Mayor Stephanie “Vroom Vroom” Rawlings-Blake can’t be happy about the story that appeared in the August 25, 2013 edition of The Baltimore Sun.
“Future of event on uncertain course,” the headline read. The event in question is the useless, worthless nothing of a race called the Baltimore Grand Prix.
The race is Mayor Vroom Vroom’s baby, her idea, her pride and joy. She truly believes, deep in her precious little heart, that an annual car race in Baltimore will enhance the city’s prestige, “put it on the map,” if you will.
So The Vroom— as I’m fond of calling her— couldn’t have been too happy to read the first three paragraphs of The Baltimore Sun story, which went like this:
“Gathering speed for its third year, the Grand Prix of Baltimore looks to be on track, but behind the scenes a host of challenges make it increasingly possible this may be open-wheel racing’s last year in the Inner Harbor.
“Schedule conflicts for the next two years, questions about local and state support, and the sport’s flagging popularity threaten the Grand Prix’s future.
“Grand Prix and city officials acknowledged last week that they are struggling to find weekends in August 2014 and 2015 to accommodate the three-day racing festival. Next year, an Ohio State-Navy football game takes over M&T Bank Stadium on Labor Day weekend, and a big American Legion convention comes the following year. Finding another date that doesn’t conflict with events at the city’s two stadiums and convention center has proved difficult.”
Pay close attention to that phrase “the sport’s flagging popularity.” It’s a reality The Vroom hasn’t quite come to grips with yet.
She’s been pushing— more like cramming down the throats of unwilling Baltimoreans—a sporting event that, though flagging in popularity, she enjoys. SHE, not Joe and Jane Average Citizen, wants to see large segments of downtown Baltimore closed down for three-days every Labor Day weekend.
SHE wants the rerouting and slowing down of Mass Transit Administration buses, two things that are a major pain in the neck to hundreds, if not thousands, of commuters.
Were The Vroom a mayor that puts the interests and enjoyment of average Baltimoreans ahead of her own, she’d have tried to bring annual sporting events to this town that they like.
What about an annual soccer tournament? Soccer certainly isn’t a sport that’s “flagging in popularity.” It’s the most popular sport in the world, especially in some Latin American and Caribbean nations.
Recently there was a soccer game pitting a team from a Spanish-speaking Latin American country against one from the Caribbean. It was held down in Washington, D.C., at the Robert F. Kennedy Stadium.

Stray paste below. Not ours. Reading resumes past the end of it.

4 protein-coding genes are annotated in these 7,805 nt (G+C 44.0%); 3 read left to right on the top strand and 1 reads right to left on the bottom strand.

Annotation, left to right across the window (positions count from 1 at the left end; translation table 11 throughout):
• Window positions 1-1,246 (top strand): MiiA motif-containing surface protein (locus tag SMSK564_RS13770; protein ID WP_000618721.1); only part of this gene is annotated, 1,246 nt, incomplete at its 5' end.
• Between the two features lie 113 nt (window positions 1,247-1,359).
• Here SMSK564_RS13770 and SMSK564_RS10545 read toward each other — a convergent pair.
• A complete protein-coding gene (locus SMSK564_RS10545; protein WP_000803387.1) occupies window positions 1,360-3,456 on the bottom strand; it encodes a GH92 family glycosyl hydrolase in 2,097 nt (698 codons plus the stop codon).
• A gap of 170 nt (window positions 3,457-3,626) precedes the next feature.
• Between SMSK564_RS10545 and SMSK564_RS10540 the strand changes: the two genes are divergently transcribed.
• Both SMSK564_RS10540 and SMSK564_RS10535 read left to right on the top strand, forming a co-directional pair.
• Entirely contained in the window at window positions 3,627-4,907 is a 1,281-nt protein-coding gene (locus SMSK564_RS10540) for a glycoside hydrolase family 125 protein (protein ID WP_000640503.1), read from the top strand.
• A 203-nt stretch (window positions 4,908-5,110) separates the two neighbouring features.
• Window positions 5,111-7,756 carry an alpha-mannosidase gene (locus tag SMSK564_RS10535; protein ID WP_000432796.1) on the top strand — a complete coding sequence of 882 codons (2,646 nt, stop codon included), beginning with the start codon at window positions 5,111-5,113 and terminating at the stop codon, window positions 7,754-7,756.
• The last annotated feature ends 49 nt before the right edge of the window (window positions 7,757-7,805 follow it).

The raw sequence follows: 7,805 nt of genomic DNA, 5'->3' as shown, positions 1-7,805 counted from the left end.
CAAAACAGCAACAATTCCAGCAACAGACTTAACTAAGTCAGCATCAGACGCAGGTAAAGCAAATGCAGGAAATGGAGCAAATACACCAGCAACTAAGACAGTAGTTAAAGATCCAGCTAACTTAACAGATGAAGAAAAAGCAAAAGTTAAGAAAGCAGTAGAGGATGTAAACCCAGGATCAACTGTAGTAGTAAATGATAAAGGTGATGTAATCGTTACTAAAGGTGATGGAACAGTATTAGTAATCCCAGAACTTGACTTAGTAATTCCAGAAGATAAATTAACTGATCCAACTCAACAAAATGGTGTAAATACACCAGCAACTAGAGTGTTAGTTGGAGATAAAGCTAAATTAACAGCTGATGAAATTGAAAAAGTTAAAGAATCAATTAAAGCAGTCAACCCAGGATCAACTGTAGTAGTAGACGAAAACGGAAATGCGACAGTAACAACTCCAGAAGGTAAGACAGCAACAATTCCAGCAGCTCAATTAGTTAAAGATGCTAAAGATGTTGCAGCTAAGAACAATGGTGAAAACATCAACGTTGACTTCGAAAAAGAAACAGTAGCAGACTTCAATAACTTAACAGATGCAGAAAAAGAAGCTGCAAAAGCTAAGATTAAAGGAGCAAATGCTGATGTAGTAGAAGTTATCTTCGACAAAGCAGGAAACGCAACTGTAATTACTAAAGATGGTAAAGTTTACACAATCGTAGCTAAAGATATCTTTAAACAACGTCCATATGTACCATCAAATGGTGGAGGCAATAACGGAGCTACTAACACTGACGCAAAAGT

There is a large enough Latino and Caribbean immigrant population in the D.C. area that should have made that game a success. But the Baltimore area has its own burgeoning Latino immigrant population, and a Caribbean immigrant population that’s been here for years.
A series of soccer games pitting Latin American and Caribbean teams just might work. But if that doesn’t work, then a track and field invitational just might.
The IAAF— the International Association of Athletics Federation— holds regular track and field events in something called the Diamond League.
There has been a Diamond League Monaco, a Diamond League Zurich, a Diamond League London and a Diamond League New York.
The Vroom should get to work and try to make sure a Diamond League Baltimore is a regular stop on the tour. Jamaican immigrants in this area might be chomping at the bit to see— live and in person— Usain Bolt smoke American sprinters.
Note: had Memorial Stadium been renovated instead of torn down, it would have been a perfect venue for regular soccer and/or track and field events. But officials in this city, as The Vroom has shown, just aren’t that sports oriented. At least not for the right sports.
For example, it still hasn’t dawned on The Vroom that Baltimore is a basketball city, not a car-racing city.
Back in March the boys’ basketball team for Dunbar High School— which has set the standard for hoops in this town— broke the record for the number of Maryland Public Secondary Schools Athletic Association championships.
Dunbar has now won 15 MPSSAA boys basketball titles. The school broke the record of 14, which was held by Cumberland High School.
It took Cumberland many decades to win those 14 championships, and the school sure hasn’t won any lately.
Dunbar just won its fourth straight. It has won 15 championships in the last 21 seasons. The run began in 1993.
Did The Vroom invite Dunbar boys’ basketball team to City Hall, call in the TV cameras and give these young men their just props for what they achieved?
Of course she didn’t, and we know why.
All she had on her mind was the sound of “VROOM! VROOM!”